Contact: Jorge Amselle, (239) 231-3305, Jorge@saltinstitute.org
Naples, FL- A new study published in the Proceedings of the Natural Academy of the Sciences (Salting our freshwater lakes) purports to sound the alarm about rising chloride levels in North American lakes. The study actually found that chloride levels in the majority of the examined lakes either stayed the same or declined and that chloride levels were far below EPA toxicity standards. Chloride concentrations across all 371 lakes in the study had a median of 6 milligrams per liter, while the EPA standard is 230 mg/L.
The fact is that several better studies have shown that when road salt is properly applied environmental impacts can be effectively managed and significantly minimized. Modern roadways themselves are not a natural feature of the environment and are specifically engineered to satisfy our demand for personal and commercial mobility – factors that are basic to the quality of life. This includes sensible salting when needed to protect lives and commerce.
For more than 30 years the Salt Institute has been a leader in promoting sensible salting, which consists of identifying those salt management practices intended to protect the environment and train winter maintenance professionals. The key concept is to use the right amount of salt at the right time and place to keep roadways safe and passable. This includes both the application and storage of road salt. http://saltinstitute.org/publication/safe-and-sustainable-snowfighting/
A recent comprehensive study by environmental researchers at the University of Waterloo and Environment Canada, examined whether the best practices as outlined in Canada’s Road Salt Code of Practice actually delivered the improved environmental outcomes they promised. The answer was a resounding, yes; when best practices were implemented chloride levels were reduced by half. http://saltinstitute.org/wp-content/uploads/2014/01/Road-Using-Best-Road-Salt-Management-Practices-Waterloo-2010-1.pdf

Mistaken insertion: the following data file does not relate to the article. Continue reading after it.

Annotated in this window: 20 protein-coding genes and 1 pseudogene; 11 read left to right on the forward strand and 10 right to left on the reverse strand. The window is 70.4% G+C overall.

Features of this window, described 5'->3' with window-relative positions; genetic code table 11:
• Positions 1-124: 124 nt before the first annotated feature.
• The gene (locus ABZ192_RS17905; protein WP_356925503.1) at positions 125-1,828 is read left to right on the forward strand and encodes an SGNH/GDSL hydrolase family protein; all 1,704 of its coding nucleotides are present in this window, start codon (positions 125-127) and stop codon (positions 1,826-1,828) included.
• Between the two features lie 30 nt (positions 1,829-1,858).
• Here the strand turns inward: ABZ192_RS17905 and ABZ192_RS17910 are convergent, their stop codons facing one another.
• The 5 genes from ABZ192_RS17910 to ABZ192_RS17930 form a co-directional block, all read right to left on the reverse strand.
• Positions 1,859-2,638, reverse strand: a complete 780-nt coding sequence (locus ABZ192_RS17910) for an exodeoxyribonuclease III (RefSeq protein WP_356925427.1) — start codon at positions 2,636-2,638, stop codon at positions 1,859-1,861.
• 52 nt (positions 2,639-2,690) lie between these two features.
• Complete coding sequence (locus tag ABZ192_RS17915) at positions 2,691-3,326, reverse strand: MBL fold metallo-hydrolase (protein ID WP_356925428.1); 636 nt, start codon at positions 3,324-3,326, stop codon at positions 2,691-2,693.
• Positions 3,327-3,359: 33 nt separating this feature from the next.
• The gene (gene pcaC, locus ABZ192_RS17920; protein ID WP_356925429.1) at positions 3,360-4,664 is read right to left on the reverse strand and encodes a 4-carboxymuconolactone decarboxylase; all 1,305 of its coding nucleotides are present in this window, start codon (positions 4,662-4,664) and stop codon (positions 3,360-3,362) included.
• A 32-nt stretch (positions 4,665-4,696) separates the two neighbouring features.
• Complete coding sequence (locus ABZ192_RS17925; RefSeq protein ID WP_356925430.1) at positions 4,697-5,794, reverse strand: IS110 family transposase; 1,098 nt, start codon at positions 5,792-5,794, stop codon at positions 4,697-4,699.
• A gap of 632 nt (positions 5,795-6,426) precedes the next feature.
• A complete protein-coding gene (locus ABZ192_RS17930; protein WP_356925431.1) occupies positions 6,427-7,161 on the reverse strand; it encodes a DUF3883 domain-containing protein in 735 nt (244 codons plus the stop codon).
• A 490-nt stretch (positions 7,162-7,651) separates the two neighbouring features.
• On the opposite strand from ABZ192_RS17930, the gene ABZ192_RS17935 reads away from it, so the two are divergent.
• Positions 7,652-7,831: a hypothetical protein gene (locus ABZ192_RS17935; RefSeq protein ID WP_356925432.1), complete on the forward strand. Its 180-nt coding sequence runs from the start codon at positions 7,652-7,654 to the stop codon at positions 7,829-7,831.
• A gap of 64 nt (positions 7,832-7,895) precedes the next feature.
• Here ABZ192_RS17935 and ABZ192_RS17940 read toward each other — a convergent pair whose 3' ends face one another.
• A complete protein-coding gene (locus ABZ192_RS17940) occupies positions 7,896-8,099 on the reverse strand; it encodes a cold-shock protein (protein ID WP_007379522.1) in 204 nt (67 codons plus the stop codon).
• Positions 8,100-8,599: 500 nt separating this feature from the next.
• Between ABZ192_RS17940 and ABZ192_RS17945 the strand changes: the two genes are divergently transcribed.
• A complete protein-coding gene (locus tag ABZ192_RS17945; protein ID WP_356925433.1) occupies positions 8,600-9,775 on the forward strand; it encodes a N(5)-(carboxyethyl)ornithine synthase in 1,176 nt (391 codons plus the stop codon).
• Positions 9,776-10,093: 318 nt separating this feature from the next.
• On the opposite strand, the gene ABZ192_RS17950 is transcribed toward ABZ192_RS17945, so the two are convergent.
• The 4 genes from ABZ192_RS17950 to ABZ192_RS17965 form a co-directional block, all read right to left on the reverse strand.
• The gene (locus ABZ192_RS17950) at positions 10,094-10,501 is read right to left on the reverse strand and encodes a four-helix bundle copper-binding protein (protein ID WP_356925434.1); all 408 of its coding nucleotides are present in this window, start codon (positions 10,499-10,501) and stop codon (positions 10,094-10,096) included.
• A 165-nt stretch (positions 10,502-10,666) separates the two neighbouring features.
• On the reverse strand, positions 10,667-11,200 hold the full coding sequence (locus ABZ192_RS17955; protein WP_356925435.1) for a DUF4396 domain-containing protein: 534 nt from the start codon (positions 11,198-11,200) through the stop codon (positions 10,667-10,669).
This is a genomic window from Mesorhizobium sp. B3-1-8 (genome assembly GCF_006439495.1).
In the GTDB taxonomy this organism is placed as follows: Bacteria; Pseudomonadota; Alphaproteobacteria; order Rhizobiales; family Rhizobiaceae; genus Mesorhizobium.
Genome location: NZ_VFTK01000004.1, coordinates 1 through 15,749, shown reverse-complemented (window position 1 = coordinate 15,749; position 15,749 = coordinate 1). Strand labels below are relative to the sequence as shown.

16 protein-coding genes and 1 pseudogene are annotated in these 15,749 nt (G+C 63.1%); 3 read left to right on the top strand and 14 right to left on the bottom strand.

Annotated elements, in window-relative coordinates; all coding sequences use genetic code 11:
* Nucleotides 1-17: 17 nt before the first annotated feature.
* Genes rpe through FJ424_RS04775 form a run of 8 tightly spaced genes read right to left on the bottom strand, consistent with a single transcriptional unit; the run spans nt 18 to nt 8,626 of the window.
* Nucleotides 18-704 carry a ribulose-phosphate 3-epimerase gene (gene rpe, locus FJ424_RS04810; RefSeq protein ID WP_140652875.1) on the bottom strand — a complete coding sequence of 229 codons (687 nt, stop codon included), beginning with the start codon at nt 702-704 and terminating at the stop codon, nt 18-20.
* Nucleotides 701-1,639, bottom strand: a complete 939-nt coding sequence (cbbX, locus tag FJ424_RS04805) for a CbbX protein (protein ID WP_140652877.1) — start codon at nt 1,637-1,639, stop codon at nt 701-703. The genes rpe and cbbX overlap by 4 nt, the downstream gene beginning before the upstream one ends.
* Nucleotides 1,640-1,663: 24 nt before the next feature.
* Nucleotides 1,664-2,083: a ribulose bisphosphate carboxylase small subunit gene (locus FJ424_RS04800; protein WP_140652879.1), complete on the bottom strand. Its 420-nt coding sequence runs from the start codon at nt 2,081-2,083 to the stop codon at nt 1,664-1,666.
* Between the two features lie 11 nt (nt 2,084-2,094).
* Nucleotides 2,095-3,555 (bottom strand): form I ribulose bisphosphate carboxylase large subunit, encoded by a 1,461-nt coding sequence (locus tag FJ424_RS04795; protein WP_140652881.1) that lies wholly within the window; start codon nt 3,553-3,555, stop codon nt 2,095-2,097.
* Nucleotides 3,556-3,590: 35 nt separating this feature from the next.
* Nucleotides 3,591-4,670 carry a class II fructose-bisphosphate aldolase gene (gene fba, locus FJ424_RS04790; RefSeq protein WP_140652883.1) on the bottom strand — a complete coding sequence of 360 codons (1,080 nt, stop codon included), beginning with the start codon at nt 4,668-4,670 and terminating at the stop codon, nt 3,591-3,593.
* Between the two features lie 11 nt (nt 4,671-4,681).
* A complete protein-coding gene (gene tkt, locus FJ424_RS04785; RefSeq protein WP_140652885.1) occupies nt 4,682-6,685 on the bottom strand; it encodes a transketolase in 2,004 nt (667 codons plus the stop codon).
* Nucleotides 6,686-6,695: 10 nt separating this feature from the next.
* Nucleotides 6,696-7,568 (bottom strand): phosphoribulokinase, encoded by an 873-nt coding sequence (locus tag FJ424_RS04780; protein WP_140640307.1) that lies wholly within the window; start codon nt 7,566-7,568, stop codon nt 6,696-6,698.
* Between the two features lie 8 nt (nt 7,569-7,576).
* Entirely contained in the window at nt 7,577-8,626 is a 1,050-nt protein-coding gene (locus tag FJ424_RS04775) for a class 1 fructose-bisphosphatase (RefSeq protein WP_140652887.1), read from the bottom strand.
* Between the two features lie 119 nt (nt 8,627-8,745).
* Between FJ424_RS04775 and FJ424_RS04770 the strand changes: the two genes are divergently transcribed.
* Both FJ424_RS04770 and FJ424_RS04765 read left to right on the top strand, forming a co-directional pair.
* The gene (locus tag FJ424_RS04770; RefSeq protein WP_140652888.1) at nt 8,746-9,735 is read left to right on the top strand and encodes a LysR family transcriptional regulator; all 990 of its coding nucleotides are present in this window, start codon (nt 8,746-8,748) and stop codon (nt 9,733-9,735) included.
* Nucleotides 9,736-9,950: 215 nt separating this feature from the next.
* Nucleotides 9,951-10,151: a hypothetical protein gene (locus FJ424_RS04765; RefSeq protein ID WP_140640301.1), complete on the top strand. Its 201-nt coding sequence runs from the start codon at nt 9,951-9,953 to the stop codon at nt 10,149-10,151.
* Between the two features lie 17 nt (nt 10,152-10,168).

Another study by the Guelph University Research Review found that recycling stormwater runoff could reduce chloride peaks in streams without adversely affecting road safety. In cooperation with the City of Toronto, researchers used the EPA Storm Water Management Model to design a computer-controlled stormwater containment systems to serve as a guide for future mitigation applications. http://saltinstitute.org/wp-content/uploads/2014/01/Guelph-Stormwater-Management.pdf
Salt is our most important winter resource, because it saves lives and protects the economy. It is economical and extremely effective. In fact the benefits of salting roads means that road salting pays for itself within 25 minutes of application. Road salting and plowing can reduce injury crashes by up to 85 percent. And clear roads allow ambulances and other emergency vehicles to perform their life saving services. http://www.highways.org/wp-content/uploads/2014/02/Brochure-FINAL-LoRes.pdf
The Salt Institute is a North American based non-profit trade association dedicated to advancing the many benefits of salt, particularly to ensure winter roadway safety, quality water and healthy nutrition.